Now that NFL commissioner Roger Goodell has tried and sentenced Bill Belichick and the Pats, I'm asking a few questions. What -- if any -- influence does this have on the college game? How does this fit into the cheating scheme of things and what if anything can be done to prevent this from happening again?
I'm sure it is a total coincidence that on Monday, Georgia coach Mark Richt closed practices for the first time in his seven-year tenure. The Bulldogs play Alabama and Nick Saban this Saturday. Saban, a former Belichick assistant, was accused of stealing signals from the Patriots while serving as head coach with the Miami Dolphins last year. I'm sure there is no relation to Richt's actions and Saban's history.
|You don't suppose Georgia having a closed practice has anything to do with Nick Saban? (AP)|
These episodes are symptomatic of the cheating mania that's sweeping the nation. False tax returns. Cheat sheets at universities. Cheating in politics so sophisticated that attack ads are, as Forrest Gump said, "like peas and carrots."
Sure, cheating is to gain a competitive advantage and to line pockets, but there's more to it. Dr. William Guild, a social psychologist in Austin, Texas, points out that cheating is a compulsive need for control. They go over the edge whether or not it's needed.
Cheating in sports takes different paths. During the Cold War, the East Germans systematically gave their swimmers and runners drugs. They lapped the field, setting records each year. It got so bad that one Communist country sent out a transgendered runner who posed as a she, but actually was a he, and then made mincemeat of the female competition.
College football is a mixed bag. Former Georgia coach Wally Butts and Alabama's Bear Bryant were accused by the Saturday Evening Post of "fixing" a game between the Dogs and Tide. Alabama won that game 35-0. The 1963 trial turned into a circus with a parade of witnesses, including Bryant and two of his players who shot holes in the allegations.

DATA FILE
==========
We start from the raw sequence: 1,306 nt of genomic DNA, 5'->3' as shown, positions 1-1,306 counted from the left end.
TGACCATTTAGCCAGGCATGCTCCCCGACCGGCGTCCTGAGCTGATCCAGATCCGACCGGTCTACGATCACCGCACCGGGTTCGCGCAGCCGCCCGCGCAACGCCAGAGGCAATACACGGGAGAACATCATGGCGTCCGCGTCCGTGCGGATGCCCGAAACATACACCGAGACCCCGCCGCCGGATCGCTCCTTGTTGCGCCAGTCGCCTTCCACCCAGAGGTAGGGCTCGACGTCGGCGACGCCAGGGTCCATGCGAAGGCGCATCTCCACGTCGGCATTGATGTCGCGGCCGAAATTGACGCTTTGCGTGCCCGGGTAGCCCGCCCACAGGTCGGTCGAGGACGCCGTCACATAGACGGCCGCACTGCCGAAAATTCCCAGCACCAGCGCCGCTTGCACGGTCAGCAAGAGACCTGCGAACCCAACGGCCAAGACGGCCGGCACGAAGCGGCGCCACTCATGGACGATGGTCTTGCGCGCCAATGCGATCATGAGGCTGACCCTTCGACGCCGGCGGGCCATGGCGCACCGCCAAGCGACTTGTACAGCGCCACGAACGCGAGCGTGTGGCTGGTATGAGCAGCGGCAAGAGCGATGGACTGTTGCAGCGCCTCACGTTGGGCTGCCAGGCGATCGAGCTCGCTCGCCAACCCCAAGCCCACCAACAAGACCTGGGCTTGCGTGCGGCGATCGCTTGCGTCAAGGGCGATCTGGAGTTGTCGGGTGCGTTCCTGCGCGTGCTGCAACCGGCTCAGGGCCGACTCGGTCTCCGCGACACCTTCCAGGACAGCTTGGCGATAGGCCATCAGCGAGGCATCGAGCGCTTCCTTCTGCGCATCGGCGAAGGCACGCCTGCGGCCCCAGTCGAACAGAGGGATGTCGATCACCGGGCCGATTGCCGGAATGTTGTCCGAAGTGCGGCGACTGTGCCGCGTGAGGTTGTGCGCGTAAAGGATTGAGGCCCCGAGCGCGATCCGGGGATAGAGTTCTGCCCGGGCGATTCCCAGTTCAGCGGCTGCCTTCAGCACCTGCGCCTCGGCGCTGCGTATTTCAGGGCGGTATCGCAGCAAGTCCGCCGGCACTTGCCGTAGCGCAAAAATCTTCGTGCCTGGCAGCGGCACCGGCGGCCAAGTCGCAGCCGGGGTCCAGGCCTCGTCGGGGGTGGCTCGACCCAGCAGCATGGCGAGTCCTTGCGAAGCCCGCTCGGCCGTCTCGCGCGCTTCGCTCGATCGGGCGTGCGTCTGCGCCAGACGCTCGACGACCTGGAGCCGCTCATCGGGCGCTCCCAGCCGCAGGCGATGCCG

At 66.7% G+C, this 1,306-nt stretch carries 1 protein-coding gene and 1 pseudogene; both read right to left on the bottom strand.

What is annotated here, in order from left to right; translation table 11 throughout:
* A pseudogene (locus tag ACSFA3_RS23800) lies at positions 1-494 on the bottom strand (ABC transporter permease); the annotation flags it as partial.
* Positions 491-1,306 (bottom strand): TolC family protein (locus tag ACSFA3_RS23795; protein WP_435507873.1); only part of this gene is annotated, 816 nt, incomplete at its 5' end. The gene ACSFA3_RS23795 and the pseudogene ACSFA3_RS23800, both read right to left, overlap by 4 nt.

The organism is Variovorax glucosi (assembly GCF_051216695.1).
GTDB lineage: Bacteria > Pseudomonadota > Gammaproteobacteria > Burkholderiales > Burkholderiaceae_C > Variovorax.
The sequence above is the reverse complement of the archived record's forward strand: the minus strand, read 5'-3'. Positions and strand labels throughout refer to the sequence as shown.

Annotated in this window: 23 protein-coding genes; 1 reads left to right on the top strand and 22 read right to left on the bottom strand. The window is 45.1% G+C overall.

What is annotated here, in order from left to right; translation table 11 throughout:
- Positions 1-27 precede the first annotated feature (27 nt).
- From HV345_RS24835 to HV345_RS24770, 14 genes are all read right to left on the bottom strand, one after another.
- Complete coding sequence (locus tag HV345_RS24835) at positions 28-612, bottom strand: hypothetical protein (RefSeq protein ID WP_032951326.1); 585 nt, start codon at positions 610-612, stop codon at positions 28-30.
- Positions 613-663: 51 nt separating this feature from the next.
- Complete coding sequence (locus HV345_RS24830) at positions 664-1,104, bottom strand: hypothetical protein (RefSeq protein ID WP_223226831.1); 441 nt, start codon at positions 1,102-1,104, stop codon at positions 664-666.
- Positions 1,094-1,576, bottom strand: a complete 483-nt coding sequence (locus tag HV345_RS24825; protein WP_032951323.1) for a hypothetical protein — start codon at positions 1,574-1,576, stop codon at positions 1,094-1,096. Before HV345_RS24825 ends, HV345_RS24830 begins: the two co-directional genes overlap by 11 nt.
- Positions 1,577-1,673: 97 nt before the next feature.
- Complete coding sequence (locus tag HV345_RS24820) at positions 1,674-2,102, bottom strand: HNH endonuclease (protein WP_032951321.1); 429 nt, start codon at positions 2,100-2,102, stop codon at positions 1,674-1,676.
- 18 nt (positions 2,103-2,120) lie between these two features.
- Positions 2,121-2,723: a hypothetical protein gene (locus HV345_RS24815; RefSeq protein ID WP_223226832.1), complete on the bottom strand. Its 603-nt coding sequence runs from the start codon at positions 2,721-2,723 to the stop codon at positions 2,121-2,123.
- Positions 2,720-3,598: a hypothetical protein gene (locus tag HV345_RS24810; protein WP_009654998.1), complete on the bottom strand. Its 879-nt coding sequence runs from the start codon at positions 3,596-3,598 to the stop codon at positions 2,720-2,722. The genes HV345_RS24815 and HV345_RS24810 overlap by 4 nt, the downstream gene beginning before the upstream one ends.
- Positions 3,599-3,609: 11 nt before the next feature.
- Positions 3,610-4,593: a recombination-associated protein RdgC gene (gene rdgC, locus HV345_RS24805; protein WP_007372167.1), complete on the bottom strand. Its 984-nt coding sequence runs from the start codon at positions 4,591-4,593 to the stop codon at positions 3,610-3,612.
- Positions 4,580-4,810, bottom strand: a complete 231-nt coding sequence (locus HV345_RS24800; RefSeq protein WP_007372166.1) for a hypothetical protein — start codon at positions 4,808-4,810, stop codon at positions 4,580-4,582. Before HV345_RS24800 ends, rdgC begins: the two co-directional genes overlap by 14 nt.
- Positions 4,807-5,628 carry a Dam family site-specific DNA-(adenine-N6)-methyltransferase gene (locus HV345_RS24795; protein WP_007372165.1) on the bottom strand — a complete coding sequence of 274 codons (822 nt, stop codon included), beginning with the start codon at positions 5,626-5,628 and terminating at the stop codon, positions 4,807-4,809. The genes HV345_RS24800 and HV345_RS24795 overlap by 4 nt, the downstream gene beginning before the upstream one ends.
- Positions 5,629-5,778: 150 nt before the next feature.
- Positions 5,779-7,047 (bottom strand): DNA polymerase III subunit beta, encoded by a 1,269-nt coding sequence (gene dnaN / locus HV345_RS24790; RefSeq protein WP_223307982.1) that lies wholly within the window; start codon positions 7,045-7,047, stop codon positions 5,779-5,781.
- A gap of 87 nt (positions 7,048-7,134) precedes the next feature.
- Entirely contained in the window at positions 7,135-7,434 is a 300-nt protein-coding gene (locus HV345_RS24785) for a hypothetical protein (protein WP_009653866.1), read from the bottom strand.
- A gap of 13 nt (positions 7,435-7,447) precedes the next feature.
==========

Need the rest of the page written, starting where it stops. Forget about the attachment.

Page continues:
By any standard, the info was the kind of stuff you can get from "just watching" and is useless against an opponent.
Joe Namath later asked how could the game be fixed when he called most of the plays? To prove his point, Bryant got up to draw X's and O's on a board to show the jury the real world of coaching and all the rest of it. Jurors' eyes glazed over and had no clue what the man was saying. Butts won a judgment of $3 million, eventually cut to $400,000 or so.
Then there's "good natured" cheating among buddies. In 1971, Texas coach Darrell Royal accused Oklahoma's Barry Switzer and his staff of sending a spy -- a grad student who took notes -- to closed practices at Memorial Stadium. Switzer said it didn't happen, but in his book Bootlegger's Boy, he fessed up. The game ended in a 6-6 tie.
That same year Florida was playing Miami and was ahead 45-8 with 1:20 to go. John Reaves started the game needing 345 passing yards to break the NCAA career passing record held by Stanford's Jim Plunkett. Reaves was 14 yards short. Miami had the ball. Florida's players talked Dickey into letting Miami score.
In what became known as "The Florida Flop," UF players opened the gates and Miami scored. UF recovered Miami's onside kick, and Reaves broke the record with a 15-yard pass to Carlos Alvarez and finished his career with 7,549 yards. Reaves was carried off the field, and the jubilant Gators stormed the east end zone of the Orange Bowl, jumping into a pool used for Dolphins mascot Flipper during NFL games.
Is that cheating? Maybe it's more like an intentional foul.